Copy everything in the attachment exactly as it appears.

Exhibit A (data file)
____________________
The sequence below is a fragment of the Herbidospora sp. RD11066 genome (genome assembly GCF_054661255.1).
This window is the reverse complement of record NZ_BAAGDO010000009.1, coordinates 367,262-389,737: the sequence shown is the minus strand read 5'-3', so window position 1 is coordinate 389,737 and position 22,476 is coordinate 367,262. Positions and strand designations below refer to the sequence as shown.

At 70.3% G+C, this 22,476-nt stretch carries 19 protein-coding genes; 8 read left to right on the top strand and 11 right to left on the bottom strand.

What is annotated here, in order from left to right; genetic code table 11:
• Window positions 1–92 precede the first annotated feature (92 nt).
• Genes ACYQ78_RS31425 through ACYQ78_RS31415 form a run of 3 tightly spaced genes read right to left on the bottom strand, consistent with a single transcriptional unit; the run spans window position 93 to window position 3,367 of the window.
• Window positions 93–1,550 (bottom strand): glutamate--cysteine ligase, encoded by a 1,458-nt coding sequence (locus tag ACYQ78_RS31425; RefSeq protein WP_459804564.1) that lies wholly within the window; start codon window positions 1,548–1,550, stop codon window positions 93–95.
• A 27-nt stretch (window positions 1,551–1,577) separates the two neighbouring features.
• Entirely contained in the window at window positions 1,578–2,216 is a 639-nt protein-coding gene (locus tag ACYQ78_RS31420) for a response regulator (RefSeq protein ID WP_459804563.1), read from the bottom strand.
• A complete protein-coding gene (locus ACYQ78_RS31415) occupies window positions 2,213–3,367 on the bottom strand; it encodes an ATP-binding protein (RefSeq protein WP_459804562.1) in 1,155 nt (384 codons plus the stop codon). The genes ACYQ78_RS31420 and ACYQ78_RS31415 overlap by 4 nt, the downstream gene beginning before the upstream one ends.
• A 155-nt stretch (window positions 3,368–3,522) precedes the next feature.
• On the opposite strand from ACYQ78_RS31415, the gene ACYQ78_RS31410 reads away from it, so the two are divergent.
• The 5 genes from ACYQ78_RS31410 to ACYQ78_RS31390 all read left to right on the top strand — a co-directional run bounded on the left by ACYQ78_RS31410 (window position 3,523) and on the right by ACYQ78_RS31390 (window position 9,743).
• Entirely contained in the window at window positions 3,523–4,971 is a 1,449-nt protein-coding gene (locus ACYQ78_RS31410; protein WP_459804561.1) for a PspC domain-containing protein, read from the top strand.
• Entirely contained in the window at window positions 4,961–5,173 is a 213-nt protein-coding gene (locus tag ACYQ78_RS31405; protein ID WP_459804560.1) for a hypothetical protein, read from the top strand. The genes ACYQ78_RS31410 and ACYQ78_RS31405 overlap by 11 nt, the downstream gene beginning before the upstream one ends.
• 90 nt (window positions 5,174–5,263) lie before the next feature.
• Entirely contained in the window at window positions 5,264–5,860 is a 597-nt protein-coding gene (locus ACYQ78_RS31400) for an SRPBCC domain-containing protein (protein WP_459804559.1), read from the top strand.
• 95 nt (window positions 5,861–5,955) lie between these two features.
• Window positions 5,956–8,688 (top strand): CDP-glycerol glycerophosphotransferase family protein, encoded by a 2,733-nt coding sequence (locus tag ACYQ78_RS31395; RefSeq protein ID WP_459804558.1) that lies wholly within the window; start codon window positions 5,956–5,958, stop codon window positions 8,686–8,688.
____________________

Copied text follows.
The sequence below is a fragment of the Herbidospora sp. RD11066 genome (genome assembly GCF_054661255.1).
This window is the reverse complement of record NZ_BAAGDO010000009.1, coordinates 367,262-389,737: the sequence shown is the minus strand read 5'-3', so window position 1 is coordinate 389,737 and position 22,476 is coordinate 367,262. Positions and strand designations below refer to the sequence as shown.

At 70.3% G+C, this 22,476-nt stretch carries 19 protein-coding genes; 8 read left to right on the top strand and 11 right to left on the bottom strand.

What is annotated here, in order from left to right; genetic code table 11:
• Window positions 1–92 precede the first annotated feature (92 nt).
• Genes ACYQ78_RS31425 through ACYQ78_RS31415 form a run of 3 tightly spaced genes read right to left on the bottom strand, consistent with a single transcriptional unit; the run spans window position 93 to window position 3,367 of the window.
• Window positions 93–1,550 (bottom strand): glutamate--cysteine ligase, encoded by a 1,458-nt coding sequence (locus tag ACYQ78_RS31425; RefSeq protein WP_459804564.1) that lies wholly within the window; start codon window positions 1,548–1,550, stop codon window positions 93–95.
• A 27-nt stretch (window positions 1,551–1,577) separates the two neighbouring features.
• Entirely contained in the window at window positions 1,578–2,216 is a 639-nt protein-coding gene (locus tag ACYQ78_RS31420) for a response regulator (RefSeq protein ID WP_459804563.1), read from the bottom strand.
• A complete protein-coding gene (locus ACYQ78_RS31415) occupies window positions 2,213–3,367 on the bottom strand; it encodes an ATP-binding protein (RefSeq protein WP_459804562.1) in 1,155 nt (384 codons plus the stop codon). The genes ACYQ78_RS31420 and ACYQ78_RS31415 overlap by 4 nt, the downstream gene beginning before the upstream one ends.
• A 155-nt stretch (window positions 3,368–3,522) precedes the next feature.
• On the opposite strand from ACYQ78_RS31415, the gene ACYQ78_RS31410 reads away from it, so the two are divergent.
• The 5 genes from ACYQ78_RS31410 to ACYQ78_RS31390 all read left to right on the top strand — a co-directional run bounded on the left by ACYQ78_RS31410 (window position 3,523) and on the right by ACYQ78_RS31390 (window position 9,743).
• Entirely contained in the window at window positions 3,523–4,971 is a 1,449-nt protein-coding gene (locus ACYQ78_RS31410; protein WP_459804561.1) for a PspC domain-containing protein, read from the top strand.
• Entirely contained in the window at window positions 4,961–5,173 is a 213-nt protein-coding gene (locus tag ACYQ78_RS31405; protein ID WP_459804560.1) for a hypothetical protein, read from the top strand. The genes ACYQ78_RS31410 and ACYQ78_RS31405 overlap by 11 nt, the downstream gene beginning before the upstream one ends.
• 90 nt (window positions 5,174–5,263) lie before the next feature.
• Entirely contained in the window at window positions 5,264–5,860 is a 597-nt protein-coding gene (locus ACYQ78_RS31400) for an SRPBCC domain-containing protein (protein WP_459804559.1), read from the top strand.
• 95 nt (window positions 5,861–5,955) lie between these two features.
• Window positions 5,956–8,688 (top strand): CDP-glycerol glycerophosphotransferase family protein, encoded by a 2,733-nt coding sequence (locus tag ACYQ78_RS31395; RefSeq protein ID WP_459804558.1) that lies wholly within the window; start codon window positions 5,956–5,958, stop codon window positions 8,686–8,688.